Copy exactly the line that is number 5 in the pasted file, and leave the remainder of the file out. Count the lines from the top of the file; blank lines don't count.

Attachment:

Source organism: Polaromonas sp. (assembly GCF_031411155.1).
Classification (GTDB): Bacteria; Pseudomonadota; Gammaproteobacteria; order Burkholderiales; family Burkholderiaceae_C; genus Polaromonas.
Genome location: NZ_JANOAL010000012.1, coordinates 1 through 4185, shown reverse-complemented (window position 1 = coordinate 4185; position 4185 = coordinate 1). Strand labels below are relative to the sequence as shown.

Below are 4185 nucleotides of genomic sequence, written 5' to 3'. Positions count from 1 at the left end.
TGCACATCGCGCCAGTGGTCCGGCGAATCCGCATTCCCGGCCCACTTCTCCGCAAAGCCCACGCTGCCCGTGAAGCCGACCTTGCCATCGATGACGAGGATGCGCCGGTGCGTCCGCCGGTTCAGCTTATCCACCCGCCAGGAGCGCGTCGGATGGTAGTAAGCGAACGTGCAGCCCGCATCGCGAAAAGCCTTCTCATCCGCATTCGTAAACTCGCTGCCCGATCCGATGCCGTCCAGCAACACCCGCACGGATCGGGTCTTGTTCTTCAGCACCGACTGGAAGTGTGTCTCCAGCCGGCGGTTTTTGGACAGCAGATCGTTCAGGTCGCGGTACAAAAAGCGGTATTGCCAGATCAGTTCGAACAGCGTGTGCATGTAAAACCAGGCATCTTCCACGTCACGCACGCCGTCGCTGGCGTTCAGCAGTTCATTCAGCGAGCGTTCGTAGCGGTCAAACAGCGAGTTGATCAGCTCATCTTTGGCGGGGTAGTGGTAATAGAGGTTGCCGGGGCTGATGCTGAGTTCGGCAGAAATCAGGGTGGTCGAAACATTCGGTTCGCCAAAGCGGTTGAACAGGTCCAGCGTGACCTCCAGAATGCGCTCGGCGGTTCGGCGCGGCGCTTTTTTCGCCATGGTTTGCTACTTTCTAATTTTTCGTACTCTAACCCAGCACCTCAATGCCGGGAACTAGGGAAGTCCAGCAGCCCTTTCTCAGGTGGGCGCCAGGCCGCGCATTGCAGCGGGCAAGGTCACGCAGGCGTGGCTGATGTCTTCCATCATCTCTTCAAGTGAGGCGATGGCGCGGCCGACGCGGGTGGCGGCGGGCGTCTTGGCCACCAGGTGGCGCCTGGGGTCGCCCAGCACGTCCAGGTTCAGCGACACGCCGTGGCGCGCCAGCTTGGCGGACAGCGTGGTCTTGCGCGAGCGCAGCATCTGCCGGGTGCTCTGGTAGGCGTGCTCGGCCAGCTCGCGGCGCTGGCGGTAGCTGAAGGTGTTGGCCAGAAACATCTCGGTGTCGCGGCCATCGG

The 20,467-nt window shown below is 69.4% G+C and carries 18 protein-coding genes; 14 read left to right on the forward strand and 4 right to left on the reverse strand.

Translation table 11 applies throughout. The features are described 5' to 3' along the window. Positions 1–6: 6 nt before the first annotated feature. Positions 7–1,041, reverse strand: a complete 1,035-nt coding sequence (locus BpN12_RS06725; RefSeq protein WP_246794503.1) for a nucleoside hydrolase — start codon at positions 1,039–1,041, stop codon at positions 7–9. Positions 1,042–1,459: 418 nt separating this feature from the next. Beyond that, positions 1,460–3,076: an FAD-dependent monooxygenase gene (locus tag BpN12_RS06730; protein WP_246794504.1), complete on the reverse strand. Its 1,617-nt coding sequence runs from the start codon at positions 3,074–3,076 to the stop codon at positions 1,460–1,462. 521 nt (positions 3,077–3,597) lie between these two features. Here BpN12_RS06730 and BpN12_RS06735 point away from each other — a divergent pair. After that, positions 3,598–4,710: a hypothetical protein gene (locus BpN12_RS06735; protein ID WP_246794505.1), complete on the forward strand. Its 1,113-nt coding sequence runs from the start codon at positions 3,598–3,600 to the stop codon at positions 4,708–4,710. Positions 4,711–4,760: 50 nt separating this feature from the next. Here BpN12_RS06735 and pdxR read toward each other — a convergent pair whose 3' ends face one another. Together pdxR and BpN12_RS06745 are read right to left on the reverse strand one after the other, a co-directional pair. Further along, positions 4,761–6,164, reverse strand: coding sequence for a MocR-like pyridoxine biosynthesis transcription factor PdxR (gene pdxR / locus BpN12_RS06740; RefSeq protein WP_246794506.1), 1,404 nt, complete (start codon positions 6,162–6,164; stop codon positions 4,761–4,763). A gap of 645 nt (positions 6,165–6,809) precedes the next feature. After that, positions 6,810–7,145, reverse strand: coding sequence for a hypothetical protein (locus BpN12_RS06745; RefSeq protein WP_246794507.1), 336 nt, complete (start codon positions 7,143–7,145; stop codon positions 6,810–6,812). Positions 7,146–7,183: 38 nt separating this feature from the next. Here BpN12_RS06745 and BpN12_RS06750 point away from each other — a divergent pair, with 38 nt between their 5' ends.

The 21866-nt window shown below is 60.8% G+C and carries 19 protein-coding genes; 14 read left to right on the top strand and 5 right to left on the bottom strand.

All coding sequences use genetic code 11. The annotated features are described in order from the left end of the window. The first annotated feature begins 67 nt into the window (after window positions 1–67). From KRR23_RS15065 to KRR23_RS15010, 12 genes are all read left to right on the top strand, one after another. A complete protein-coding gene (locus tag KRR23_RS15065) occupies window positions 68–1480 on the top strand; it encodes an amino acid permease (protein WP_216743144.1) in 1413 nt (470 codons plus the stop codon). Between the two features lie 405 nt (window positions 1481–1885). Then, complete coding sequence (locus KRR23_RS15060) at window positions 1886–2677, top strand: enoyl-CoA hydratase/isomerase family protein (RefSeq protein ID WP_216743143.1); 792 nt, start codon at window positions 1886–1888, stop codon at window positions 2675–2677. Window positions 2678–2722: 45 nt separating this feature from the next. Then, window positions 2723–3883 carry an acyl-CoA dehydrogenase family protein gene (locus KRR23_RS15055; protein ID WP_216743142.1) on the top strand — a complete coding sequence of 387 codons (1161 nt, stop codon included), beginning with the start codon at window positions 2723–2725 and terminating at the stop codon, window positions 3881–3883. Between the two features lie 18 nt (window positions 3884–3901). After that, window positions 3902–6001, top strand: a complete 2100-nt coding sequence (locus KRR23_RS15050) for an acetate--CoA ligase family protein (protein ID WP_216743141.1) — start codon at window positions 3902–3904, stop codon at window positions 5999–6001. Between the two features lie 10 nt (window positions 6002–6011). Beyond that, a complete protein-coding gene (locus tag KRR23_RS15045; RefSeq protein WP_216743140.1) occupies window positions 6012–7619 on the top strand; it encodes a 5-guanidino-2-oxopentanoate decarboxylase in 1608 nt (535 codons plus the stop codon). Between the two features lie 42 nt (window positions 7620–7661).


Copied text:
TGCACATCGCGCCAGTGGTCCGGCGAATCCGCATTCCCGGCCCACTTCTCCGCAAAGCCCACGCTGCCCGTGAAGCCGACCTTGCCATCGATGACGAGGATGCGCCGGTGCGTCCGCCGGTTCAGCTTATCCACCCGCCAGGAGCGCGTCGGATGGTAGTAAGCGAACGTGCAGCCCGCATCGCGAAAAGCCTTCTCATCCGCATTCGTAAACTCGCTGCCCGATCCGATGCCGTCCAGCAACACCCGCACGGATCGGGTCTTGTTCTTCAGCACCGACTGGAAGTGTGTCTCCAGCCGGCGGTTTTTGGACAGCAGATCGTTCAGGTCGCGGTACAAAAAGCGGTATTGCCAGATCAGTTCGAACAGCGTGTGCATGTAAAACCAGGCATCTTCCACGTCACGCACGCCGTCGCTGGCGTTCAGCAGTTCATTCAGCGAGCGTTCGTAGCGGTCAAACAGCGAGTTGATCAGCTCATCTTTGGCGGGGTAGTGGTAATAGAGGTTGCCGGGGCTGATGCTGAGTTCGGCAGAAATCAGGGTGGTCGAAACATTCGGTTCGCCAAAGCGGTTGAACAGGTCCAGCGTGACCTCCAGAATGCGCTCGGCGGTTCGGCGCGGCGCTTTTTTCGCCATGGTTTGCTACTTTCTAATTTTTCGTACTCTAACCCAGCACCTCAATGCCGGGAACTAGGGAAGTCCAGCAGCCCTTTCTCAGGTGGGCGCCAGGCCGCGCATTGCAGCGGGCAAGGTCACGCAGGCGTGGCTGATGTCTTCCATCATCTCTTCAAGTGAGGCGATGGCGCGGCCGACGCGGGTGGCGGCGGGCGTCTTGGCCACCAGGTGGCGCCTGGGGTCGCCCAGCACGTCCAGGTTCAGCGACACGCCGTGGCGCGCCAGCTTGGCGGACAGCGTGGTCTTGCGCGAGCGCAGCATCTGCCGGGTGCTCTGGTAGGCGTGCTCGGCCAGCTCGCGGCGCTGGCGGTAGCTGAAGGTGTTGGCCAGAAACATCTCGGTGTCGCGGCCATCGG